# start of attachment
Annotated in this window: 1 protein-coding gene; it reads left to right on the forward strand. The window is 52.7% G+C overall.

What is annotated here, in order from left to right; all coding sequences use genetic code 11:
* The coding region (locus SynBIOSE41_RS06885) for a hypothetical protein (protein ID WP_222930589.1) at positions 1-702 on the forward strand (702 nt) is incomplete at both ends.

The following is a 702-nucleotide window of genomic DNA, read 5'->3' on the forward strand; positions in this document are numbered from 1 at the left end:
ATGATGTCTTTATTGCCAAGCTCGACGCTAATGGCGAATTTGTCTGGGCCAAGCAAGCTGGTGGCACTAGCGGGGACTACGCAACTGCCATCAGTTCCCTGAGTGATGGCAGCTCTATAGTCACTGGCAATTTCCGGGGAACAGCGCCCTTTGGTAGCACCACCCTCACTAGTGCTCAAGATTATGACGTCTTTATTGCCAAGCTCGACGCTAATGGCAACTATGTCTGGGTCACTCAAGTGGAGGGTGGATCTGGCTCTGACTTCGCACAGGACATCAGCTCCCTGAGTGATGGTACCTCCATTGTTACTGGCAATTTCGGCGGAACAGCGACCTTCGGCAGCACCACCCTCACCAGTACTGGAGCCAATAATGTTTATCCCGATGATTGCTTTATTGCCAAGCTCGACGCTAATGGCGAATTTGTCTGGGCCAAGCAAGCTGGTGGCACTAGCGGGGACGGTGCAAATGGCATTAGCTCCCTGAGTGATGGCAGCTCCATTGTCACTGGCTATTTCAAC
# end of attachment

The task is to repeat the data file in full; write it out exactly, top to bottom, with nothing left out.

Annotated in this window: 1 protein-coding gene; it reads left to right on the forward strand. The window is 52.7% G+C overall.

What is annotated here, in order from left to right; all coding sequences use genetic code 11:
* The coding region (locus SynBIOSE41_RS06885) for a hypothetical protein (protein ID WP_222930589.1) at positions 1-702 on the forward strand (702 nt) is incomplete at both ends.

The following is a 702-nucleotide window of genomic DNA, read 5'->3' on the forward strand; positions in this document are numbered from 1 at the left end:
ATGATGTCTTTATTGCCAAGCTCGACGCTAATGGCGAATTTGTCTGGGCCAAGCAAGCTGGTGGCACTAGCGGGGACTACGCAACTGCCATCAGTTCCCTGAGTGATGGCAGCTCTATAGTCACTGGCAATTTCCGGGGAACAGCGCCCTTTGGTAGCACCACCCTCACTAGTGCTCAAGATTATGACGTCTTTATTGCCAAGCTCGACGCTAATGGCAACTATGTCTGGGTCACTCAAGTGGAGGGTGGATCTGGCTCTGACTTCGCACAGGACATCAGCTCCCTGAGTGATGGTACCTCCATTGTTACTGGCAATTTCGGCGGAACAGCGACCTTCGGCAGCACCACCCTCACCAGTACTGGAGCCAATAATGTTTATCCCGATGATTGCTTTATTGCCAAGCTCGACGCTAATGGCGAATTTGTCTGGGCCAAGCAAGCTGGTGGCACTAGCGGGGACGGTGCAAATGGCATTAGCTCCCTGAGTGATGGCAGCTCCATTGTCACTGGCTATTTCAAC